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Self Employed Tax Forms, E-file and Calculator

Posted by on March 14, 2022
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Tax Forms for Filing Self Employed Taxes and How to use Self Employed Tax Calculator

Are you one of the many people across the country who has recently left full-time employment for self employment or taken on a side-job in the past year? Whether your new self employment is now your only source of income or an added boost to your paychecks, there are a few things that may look a bit different when you file your taxes. So, what tax forms and tax regulations should every self employed taxpayer be aware of?

First off when filing self employed tax, who does the IRS consider self employed?

According to the IRS, there are three broad categories of people consider self employed:

  • if you work in a trade or business as a sole proprietor or an independent contractor
  • when you are a member of a partnership that works in a trade or business
  • if you are in business for yourself. (Both full-time and part-time businesses includes here)

When does a self employed person need to file a tax return?

If your net earnings from your self employment are $400 or more, you will need to file a federal income tax return. It is also a good idea to file a return if you are eligible for any of the following credits, including:

  • Earned Income Credit,
  • Refundable Child Tax Credit or Additional Child Tax Credit,
  • American Opportunity Credit,
  • Credit for Federal Tax on Fuels,
  • Premium Tax Credit,
  • Health Coverage Tax Credit,
  • Recovery Rebate Credit,
  • Credits for Sick and Family Leave, or
  • Child and Dependent Care Credit.
Self Employed Tax
Self Employed Tax

What are my self employed taxes obligation?

When you’re self employed, the primary tax obligations are filing an annual tax return and making estimated tax payments to the IRS quarterly. The IRS expects self employed individuals to pay estimated tax payments quarterly if they expect to owe $1,000 or more in taxes. You need to file an annual tax return when your net earnings from your self employment are $400 or more.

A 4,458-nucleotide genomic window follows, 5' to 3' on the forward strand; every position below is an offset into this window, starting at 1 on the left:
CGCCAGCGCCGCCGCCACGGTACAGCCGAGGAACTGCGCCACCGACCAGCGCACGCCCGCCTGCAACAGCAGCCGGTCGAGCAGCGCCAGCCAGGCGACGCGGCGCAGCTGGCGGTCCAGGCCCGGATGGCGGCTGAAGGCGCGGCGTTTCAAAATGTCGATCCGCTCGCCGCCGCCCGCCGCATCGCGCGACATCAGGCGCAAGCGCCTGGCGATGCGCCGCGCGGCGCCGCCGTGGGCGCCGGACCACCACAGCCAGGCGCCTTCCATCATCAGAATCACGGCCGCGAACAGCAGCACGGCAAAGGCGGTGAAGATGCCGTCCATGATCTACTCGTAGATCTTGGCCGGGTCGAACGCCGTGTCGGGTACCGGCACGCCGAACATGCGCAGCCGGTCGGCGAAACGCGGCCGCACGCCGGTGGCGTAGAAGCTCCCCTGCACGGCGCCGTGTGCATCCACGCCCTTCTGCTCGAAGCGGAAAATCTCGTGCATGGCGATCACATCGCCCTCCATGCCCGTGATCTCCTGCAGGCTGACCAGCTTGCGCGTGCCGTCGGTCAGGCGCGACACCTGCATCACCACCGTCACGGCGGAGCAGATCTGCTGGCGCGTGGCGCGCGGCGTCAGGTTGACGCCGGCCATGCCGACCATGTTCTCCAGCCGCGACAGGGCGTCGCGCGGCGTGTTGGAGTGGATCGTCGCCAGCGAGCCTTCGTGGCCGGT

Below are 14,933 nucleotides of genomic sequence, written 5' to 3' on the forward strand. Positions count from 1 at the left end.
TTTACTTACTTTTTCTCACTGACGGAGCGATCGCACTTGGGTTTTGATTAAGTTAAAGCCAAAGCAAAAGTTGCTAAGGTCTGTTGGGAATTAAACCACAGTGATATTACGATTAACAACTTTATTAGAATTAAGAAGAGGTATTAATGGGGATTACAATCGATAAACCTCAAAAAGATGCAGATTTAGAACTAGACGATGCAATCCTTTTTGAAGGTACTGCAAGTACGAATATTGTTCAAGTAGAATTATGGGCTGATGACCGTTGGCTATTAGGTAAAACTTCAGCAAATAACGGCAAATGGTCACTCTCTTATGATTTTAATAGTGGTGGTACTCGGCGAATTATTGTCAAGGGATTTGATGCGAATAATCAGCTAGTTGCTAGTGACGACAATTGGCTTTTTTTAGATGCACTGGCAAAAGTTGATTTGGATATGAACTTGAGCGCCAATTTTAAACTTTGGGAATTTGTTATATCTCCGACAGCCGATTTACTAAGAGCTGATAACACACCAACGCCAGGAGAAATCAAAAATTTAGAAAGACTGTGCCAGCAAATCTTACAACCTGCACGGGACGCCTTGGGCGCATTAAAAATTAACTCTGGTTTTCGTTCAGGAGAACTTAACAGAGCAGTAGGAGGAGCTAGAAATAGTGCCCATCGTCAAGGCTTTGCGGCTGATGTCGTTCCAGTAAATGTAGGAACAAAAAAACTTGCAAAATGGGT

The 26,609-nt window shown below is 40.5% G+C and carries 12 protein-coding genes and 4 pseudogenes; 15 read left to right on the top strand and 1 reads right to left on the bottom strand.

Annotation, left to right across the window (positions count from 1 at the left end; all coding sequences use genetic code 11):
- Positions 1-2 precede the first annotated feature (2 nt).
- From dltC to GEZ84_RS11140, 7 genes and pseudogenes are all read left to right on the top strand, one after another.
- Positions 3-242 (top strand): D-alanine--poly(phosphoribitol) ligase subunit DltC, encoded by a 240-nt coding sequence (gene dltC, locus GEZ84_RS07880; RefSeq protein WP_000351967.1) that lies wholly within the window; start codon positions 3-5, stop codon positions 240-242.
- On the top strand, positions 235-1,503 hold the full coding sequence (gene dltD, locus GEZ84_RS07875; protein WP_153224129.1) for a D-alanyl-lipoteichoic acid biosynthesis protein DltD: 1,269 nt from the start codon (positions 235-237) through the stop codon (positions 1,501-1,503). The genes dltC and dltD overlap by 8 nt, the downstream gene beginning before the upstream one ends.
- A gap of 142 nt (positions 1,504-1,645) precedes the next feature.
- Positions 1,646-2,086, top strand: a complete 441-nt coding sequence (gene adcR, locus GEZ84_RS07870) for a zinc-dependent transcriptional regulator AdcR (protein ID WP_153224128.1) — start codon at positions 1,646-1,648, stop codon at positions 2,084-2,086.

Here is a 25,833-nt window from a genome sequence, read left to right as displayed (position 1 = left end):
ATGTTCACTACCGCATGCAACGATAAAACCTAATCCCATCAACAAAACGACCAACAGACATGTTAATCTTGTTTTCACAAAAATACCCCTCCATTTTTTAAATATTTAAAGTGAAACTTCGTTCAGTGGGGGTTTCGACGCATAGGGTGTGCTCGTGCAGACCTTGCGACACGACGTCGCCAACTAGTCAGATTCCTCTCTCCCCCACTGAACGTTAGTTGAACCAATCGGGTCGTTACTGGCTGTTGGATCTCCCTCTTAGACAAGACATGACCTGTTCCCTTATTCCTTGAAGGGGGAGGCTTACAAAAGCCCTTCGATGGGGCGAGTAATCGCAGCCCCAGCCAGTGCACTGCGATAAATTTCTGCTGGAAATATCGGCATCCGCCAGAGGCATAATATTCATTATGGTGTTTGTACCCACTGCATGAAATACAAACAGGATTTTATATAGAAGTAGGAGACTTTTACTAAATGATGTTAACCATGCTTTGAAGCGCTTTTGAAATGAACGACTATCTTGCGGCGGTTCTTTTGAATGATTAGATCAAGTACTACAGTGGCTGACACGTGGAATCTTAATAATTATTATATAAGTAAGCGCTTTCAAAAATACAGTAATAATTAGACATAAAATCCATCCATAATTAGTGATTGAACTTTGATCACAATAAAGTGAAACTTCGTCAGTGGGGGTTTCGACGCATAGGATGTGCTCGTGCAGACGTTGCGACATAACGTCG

When self employed, you are typically responsible for self employment-specific taxes in addition to income tax. These self employment-specific taxes are social security and medicare tax. Which can withheld from your wages if you were an employee. Overall the tax rate is 15.3%: 12.4% for social security and 2.9% for medicare. 

Consider using a self employed tax calculator to get a sense of your tax bill and determine how these regulations relate to your situation. Form 1040-ES, Estimated Tax for Individuals, has a worksheet to help determine your obligations. You can also refer to the IRS’s Pub. 334, Tax Guide for Small Business (For Individuals Who use Schedule C) for further details on figuring your net profit/loss and resulting tax obligations. These and all other tax forms and publications are available as a PDF on the IRS website.

If over the course of the year, your total self employment business expenses are more than your self employment earned income, you aren’t making a profit, and you won’t owe taxes on your self employment income.

What are quarterly taxes, and when are quarterly taxes due?